The decision to terminate a marriage can be a difficult one for any party to make, and our attorneys are prepared to guide you through the process with ease and comfort. Divorce may be sought on one of the statutory grounds provided by Tennessee law, including adultery, desertion, legal separation, cruel and inhuman treatment, etc. Individuals may also seek a divorce in Tennessee on the grounds of irreconcilable differences if the parties can reach an agreement as to all of the issues before the Court. Divorces require an equitable division of the marital estate and the potential for the payment of alimony, depending on the circumstances. If the parties have children from the marriage, the Court will also require the entry of a permanent parenting plan order for the custody and care of the minor children, which includes the payment of child support. The assets of the marriage will be determined by following the statutory definition of marital property and separate property. The resolution of each of these issues can be a daunting task, but the attorneys of Patterson Bray are available to assist you and advise you regarding the best possible outcomes.


In some cases, parties may be able to seek an order of annulment from a Court rather than proceeding through the divorce process if a party can demonstrate that their marriage was not valid at the time the parties believed they were married. This may include circumstances when one person is underage at the time of marriage, duress, fraud, or failure to comply with Tennessee’s laws regarding the licensure of marriage. Annulments are rare, but if you believe that your marriage may never have been valid and wish to seek an annulment contact our attorneys.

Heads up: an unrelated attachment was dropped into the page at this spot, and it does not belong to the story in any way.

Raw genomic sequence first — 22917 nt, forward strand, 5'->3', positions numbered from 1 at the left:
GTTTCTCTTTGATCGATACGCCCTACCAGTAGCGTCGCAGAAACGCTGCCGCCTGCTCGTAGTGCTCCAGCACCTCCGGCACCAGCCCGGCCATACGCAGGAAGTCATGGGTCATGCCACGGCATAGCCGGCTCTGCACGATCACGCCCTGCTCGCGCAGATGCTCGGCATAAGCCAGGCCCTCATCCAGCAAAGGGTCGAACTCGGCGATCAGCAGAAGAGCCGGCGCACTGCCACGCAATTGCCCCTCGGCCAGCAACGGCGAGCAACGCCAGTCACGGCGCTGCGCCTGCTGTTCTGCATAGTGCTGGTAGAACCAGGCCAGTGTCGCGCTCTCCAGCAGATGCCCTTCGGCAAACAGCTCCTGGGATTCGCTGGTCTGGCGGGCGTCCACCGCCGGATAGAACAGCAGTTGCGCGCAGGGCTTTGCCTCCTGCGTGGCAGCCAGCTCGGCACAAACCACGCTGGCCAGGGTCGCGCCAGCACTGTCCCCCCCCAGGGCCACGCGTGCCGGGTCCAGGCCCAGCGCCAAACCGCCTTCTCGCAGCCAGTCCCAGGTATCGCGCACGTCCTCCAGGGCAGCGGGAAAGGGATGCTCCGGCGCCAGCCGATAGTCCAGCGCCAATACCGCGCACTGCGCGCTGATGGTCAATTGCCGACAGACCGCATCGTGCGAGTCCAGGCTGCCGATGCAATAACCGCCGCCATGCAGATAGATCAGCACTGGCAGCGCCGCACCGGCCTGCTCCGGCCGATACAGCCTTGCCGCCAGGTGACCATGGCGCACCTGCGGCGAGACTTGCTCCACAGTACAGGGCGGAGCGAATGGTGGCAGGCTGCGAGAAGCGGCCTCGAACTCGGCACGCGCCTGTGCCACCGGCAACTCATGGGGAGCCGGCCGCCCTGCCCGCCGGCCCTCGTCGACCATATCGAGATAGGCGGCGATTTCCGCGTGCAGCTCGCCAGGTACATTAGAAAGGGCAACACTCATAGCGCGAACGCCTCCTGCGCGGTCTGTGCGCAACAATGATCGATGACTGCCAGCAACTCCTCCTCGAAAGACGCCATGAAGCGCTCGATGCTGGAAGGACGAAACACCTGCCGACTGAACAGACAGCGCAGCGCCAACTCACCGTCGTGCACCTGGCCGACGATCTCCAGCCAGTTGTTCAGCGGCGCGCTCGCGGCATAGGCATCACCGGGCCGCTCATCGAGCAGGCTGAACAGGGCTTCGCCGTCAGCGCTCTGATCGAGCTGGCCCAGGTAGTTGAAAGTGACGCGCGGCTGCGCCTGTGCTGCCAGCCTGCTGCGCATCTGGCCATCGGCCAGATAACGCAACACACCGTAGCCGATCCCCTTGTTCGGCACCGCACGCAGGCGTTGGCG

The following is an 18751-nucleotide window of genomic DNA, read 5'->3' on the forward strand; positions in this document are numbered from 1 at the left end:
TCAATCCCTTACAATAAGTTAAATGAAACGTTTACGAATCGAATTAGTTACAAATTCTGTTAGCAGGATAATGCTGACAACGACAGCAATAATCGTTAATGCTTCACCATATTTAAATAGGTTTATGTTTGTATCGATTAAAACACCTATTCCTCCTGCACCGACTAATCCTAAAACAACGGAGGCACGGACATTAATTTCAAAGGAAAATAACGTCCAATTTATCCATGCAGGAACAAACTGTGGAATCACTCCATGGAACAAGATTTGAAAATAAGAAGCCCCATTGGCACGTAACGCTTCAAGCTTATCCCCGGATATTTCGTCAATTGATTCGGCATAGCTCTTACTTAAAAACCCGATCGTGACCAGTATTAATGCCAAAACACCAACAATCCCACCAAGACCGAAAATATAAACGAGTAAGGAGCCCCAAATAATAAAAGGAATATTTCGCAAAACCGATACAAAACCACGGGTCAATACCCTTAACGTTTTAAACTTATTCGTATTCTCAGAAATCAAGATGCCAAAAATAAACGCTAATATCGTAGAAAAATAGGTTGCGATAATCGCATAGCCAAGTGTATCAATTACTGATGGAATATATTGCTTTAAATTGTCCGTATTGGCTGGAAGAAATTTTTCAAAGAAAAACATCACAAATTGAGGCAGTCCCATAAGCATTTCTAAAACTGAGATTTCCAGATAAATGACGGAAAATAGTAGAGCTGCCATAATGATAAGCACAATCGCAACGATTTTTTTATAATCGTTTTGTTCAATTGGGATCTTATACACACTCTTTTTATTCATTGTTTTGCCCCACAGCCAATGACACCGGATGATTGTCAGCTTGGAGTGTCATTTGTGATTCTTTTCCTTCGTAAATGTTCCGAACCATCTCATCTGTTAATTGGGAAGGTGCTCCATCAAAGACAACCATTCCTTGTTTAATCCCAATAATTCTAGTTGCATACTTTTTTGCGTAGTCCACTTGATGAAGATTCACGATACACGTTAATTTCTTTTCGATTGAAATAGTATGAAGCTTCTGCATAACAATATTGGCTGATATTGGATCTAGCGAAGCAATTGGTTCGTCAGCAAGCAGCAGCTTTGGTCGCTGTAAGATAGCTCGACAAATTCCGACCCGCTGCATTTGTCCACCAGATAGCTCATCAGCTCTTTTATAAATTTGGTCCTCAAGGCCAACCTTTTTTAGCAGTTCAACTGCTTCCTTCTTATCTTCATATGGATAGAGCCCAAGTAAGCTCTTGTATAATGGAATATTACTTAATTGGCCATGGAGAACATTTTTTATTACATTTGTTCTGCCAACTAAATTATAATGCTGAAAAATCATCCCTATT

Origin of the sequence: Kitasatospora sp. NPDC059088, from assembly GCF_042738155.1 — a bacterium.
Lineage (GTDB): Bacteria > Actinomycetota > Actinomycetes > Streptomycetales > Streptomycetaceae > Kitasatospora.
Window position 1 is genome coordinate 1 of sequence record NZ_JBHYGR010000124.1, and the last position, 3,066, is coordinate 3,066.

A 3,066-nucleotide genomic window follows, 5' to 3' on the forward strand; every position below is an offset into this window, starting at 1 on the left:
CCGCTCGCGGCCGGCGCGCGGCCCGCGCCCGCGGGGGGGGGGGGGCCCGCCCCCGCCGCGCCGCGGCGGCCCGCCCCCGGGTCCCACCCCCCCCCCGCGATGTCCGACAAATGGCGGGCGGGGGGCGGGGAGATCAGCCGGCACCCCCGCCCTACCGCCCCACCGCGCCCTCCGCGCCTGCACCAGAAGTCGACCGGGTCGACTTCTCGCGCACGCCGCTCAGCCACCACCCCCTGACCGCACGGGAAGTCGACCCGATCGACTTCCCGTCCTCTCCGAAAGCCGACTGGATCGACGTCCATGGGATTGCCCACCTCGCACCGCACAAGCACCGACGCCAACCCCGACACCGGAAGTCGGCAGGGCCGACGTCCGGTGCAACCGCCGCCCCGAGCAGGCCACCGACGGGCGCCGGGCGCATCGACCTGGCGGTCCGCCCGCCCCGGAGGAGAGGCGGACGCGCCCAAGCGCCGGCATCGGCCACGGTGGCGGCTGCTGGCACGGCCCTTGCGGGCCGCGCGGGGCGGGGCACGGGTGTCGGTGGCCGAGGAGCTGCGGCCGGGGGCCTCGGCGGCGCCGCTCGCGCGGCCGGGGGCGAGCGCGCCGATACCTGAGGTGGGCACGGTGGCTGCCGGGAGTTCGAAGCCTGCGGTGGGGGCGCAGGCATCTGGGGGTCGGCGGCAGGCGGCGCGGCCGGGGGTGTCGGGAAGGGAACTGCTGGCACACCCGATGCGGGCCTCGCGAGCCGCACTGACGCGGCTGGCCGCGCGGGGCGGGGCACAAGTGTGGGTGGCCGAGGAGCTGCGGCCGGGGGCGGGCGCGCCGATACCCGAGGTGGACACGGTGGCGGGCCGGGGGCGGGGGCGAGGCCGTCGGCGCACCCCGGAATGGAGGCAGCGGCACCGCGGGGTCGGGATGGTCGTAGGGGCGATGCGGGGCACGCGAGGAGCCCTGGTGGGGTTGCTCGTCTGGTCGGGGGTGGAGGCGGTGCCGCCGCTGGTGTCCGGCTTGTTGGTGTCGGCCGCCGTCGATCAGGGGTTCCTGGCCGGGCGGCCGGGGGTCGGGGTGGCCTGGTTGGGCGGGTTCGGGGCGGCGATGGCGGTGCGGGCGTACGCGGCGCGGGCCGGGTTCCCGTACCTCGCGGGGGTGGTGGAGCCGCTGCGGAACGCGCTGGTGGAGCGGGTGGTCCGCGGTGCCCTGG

By Tennessee law, paternity is automatically established if the parents are married. However, a number of issues may be raised for children born out of wedlock. Establishing paternity can be very complex. Petitions may be filed by a mother or by a biological father. In either case, there are many relevant issues. Timing can be one of the most important. It may be extremely helpful to discuss those issues with a family lawyer Memphis, TN residents to before the child is born or immediately after. Additional considerations include, whether the parents have executed a voluntary acknowledgment of paternity and whether or not DNA testing is necessary before seeking custody and setting child support.